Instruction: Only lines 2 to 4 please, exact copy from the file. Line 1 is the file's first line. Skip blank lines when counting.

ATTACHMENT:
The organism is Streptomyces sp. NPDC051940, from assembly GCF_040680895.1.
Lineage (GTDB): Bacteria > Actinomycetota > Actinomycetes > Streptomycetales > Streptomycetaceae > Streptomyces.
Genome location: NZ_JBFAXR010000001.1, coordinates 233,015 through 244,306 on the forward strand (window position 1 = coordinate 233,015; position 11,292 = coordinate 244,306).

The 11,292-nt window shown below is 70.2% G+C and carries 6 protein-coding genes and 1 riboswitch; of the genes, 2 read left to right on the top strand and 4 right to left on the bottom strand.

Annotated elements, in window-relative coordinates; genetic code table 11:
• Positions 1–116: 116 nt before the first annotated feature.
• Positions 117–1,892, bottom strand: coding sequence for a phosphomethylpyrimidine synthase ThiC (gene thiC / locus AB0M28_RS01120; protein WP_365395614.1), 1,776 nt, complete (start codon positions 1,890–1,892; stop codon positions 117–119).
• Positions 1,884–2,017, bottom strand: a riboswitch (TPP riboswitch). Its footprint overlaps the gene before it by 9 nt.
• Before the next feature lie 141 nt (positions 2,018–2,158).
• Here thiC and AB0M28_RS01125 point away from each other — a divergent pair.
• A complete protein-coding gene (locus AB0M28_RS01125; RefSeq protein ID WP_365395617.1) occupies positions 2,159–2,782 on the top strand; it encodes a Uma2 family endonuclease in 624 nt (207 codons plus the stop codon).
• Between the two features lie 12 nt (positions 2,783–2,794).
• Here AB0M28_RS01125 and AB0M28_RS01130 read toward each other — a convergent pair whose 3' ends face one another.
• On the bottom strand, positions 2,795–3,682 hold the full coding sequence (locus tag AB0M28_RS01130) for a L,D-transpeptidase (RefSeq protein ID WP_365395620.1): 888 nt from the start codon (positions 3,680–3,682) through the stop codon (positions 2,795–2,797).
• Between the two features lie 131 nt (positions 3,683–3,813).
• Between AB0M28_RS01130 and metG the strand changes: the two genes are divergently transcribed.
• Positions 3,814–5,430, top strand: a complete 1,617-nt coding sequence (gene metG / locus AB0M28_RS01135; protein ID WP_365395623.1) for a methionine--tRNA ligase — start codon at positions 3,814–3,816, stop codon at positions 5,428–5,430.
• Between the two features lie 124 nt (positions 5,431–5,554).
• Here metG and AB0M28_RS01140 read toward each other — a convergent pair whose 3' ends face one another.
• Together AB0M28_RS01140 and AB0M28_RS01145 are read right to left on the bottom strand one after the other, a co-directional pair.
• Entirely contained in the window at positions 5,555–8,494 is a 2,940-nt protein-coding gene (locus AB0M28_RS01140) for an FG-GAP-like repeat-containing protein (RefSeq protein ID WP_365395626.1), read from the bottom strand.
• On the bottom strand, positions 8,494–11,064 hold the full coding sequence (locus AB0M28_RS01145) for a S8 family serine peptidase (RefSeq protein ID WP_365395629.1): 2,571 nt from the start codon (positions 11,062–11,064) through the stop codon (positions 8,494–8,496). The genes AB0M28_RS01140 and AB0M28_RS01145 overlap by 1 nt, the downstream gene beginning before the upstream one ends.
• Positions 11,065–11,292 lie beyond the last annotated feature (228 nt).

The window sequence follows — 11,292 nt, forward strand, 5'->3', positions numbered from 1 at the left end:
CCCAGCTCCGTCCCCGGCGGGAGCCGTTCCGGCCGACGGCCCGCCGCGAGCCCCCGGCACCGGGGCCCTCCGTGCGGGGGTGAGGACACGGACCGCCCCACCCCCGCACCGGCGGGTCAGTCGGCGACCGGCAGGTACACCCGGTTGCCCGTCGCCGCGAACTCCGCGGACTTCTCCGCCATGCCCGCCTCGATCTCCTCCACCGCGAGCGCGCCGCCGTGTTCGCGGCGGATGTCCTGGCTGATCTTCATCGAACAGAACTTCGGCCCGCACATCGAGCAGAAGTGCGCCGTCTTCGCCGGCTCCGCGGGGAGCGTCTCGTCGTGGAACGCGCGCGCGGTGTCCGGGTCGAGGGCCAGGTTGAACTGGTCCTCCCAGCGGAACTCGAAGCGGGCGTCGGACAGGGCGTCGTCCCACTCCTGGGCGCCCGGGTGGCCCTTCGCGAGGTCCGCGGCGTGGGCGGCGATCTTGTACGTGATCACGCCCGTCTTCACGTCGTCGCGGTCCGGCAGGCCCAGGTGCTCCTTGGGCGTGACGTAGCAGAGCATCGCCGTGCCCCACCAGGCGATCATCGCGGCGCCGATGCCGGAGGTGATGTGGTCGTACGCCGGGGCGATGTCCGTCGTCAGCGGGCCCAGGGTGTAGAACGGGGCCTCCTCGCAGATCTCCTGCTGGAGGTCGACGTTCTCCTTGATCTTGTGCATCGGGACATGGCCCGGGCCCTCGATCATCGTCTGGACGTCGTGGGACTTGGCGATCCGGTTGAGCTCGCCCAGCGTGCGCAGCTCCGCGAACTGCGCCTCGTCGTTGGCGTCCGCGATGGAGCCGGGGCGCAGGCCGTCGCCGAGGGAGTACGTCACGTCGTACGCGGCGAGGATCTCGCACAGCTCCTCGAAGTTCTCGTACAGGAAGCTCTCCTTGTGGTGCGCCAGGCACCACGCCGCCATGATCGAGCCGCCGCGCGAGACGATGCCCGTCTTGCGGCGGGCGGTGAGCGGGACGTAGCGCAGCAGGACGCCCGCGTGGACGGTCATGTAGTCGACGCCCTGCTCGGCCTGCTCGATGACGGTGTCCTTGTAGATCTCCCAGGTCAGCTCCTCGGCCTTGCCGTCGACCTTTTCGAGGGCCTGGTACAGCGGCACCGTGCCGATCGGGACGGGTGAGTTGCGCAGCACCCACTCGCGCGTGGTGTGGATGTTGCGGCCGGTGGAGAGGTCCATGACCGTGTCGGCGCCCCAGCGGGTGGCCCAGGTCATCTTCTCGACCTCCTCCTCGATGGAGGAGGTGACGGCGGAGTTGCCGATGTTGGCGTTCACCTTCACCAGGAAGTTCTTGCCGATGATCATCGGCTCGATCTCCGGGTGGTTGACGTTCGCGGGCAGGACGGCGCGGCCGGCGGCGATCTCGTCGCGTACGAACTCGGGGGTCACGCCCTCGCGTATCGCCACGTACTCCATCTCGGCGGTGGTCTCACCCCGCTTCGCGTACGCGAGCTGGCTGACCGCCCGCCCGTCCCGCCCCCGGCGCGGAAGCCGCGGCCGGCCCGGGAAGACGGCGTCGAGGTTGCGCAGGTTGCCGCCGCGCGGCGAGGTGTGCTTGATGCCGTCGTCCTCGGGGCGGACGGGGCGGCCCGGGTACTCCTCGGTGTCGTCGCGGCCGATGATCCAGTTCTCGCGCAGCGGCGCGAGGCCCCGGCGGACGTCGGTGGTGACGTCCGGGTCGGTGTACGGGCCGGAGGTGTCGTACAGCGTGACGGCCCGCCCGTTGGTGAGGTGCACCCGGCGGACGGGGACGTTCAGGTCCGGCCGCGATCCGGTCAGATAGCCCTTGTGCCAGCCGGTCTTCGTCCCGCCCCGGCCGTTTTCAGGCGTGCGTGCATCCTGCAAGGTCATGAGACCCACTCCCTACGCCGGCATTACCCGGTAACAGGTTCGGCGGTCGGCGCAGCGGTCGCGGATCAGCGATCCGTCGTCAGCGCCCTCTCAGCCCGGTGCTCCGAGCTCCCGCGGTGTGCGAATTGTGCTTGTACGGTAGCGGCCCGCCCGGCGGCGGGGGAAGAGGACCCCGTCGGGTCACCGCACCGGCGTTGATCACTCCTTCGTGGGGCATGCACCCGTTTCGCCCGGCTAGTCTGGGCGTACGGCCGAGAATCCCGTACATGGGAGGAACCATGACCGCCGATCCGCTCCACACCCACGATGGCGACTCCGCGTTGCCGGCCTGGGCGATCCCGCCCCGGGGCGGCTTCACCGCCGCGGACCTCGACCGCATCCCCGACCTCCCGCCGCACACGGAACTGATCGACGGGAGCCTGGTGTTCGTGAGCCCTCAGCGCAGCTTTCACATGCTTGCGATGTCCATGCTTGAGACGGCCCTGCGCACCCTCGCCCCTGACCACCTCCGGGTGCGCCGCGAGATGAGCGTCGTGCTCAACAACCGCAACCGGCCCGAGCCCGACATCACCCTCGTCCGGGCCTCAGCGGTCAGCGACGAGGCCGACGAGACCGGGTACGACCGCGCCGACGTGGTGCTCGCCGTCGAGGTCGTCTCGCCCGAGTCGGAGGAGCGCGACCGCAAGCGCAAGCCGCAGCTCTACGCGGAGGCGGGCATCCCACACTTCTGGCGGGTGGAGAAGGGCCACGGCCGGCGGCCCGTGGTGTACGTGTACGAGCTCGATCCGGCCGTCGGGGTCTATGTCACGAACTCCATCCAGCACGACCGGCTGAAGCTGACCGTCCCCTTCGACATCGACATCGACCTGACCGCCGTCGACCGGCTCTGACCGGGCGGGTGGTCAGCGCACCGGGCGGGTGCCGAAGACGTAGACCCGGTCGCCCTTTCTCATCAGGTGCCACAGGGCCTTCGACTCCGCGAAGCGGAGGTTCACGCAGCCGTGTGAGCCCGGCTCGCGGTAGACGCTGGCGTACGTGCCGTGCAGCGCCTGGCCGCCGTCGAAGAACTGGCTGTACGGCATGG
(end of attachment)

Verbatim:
Lineage (GTDB): Bacteria > Actinomycetota > Actinomycetes > Streptomycetales > Streptomycetaceae > Streptomyces.
Genome location: NZ_JBFAXR010000001.1, coordinates 233,015 through 244,306 on the forward strand (window position 1 = coordinate 233,015; position 11,292 = coordinate 244,306).

The 11,292-nt window shown below is 70.2% G+C and carries 6 protein-coding genes and 1 riboswitch; of the genes, 2 read left to right on the top strand and 4 right to left on the bottom strand.